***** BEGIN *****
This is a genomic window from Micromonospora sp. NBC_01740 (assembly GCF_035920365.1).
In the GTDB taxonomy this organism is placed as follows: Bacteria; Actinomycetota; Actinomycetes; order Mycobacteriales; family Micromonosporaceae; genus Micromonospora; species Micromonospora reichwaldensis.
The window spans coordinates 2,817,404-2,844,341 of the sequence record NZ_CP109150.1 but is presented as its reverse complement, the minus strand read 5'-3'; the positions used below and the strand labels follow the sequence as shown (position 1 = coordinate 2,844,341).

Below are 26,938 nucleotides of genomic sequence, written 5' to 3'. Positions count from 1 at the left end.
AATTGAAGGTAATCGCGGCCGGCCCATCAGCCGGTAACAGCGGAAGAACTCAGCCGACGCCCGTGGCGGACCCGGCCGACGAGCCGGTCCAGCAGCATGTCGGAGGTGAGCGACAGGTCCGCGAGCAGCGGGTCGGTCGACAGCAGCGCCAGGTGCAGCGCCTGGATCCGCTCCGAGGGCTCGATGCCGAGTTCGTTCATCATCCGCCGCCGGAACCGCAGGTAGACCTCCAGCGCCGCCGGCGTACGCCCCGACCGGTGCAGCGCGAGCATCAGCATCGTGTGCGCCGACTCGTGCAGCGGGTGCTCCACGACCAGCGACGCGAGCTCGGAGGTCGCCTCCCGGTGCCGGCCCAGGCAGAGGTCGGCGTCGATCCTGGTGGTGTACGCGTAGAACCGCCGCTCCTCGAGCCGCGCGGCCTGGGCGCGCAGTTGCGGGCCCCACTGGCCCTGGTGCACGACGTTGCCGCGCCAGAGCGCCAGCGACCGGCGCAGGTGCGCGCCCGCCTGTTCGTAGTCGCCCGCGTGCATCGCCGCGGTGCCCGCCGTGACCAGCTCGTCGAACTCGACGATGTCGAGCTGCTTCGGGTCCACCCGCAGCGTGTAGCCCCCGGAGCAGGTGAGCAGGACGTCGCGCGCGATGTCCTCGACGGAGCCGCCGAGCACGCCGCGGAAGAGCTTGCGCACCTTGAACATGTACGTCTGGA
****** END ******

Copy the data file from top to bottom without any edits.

This is a genomic window from Micromonospora sp. NBC_01740 (assembly GCF_035920365.1).
In the GTDB taxonomy this organism is placed as follows: Bacteria; Actinomycetota; Actinomycetes; order Mycobacteriales; family Micromonosporaceae; genus Micromonospora; species Micromonospora reichwaldensis.
The window spans coordinates 2,817,404-2,844,341 of the sequence record NZ_CP109150.1 but is presented as its reverse complement, the minus strand read 5'-3'; the positions used below and the strand labels follow the sequence as shown (position 1 = coordinate 2,844,341).

Below are 26,938 nucleotides of genomic sequence, written 5' to 3'. Positions count from 1 at the left end.
AATTGAAGGTAATCGCGGCCGGCCCATCAGCCGGTAACAGCGGAAGAACTCAGCCGACGCCCGTGGCGGACCCGGCCGACGAGCCGGTCCAGCAGCATGTCGGAGGTGAGCGACAGGTCCGCGAGCAGCGGGTCGGTCGACAGCAGCGCCAGGTGCAGCGCCTGGATCCGCTCCGAGGGCTCGATGCCGAGTTCGTTCATCATCCGCCGCCGGAACCGCAGGTAGACCTCCAGCGCCGCCGGCGTACGCCCCGACCGGTGCAGCGCGAGCATCAGCATCGTGTGCGCCGACTCGTGCAGCGGGTGCTCCACGACCAGCGACGCGAGCTCGGAGGTCGCCTCCCGGTGCCGGCCCAGGCAGAGGTCGGCGTCGATCCTGGTGGTGTACGCGTAGAACCGCCGCTCCTCGAGCCGCGCGGCCTGGGCGCGCAGTTGCGGGCCCCACTGGCCCTGGTGCACGACGTTGCCGCGCCAGAGCGCCAGCGACCGGCGCAGGTGCGCGCCCGCCTGTTCGTAGTCGCCCGCGTGCATCGCCGCGGTGCCCGCCGTGACCAGCTCGTCGAACTCGACGATGTCGAGCTGCTTCGGGTCCACCCGCAGCGTGTAGCCCCCGGAGCAGGTGAGCAGGACGTCGCGCGCGATGTCCTCGACGGAGCCGCCGAGCACGCCGCGGAAGAGCTTGCGCACCTTGAACATGTACGTCTGGA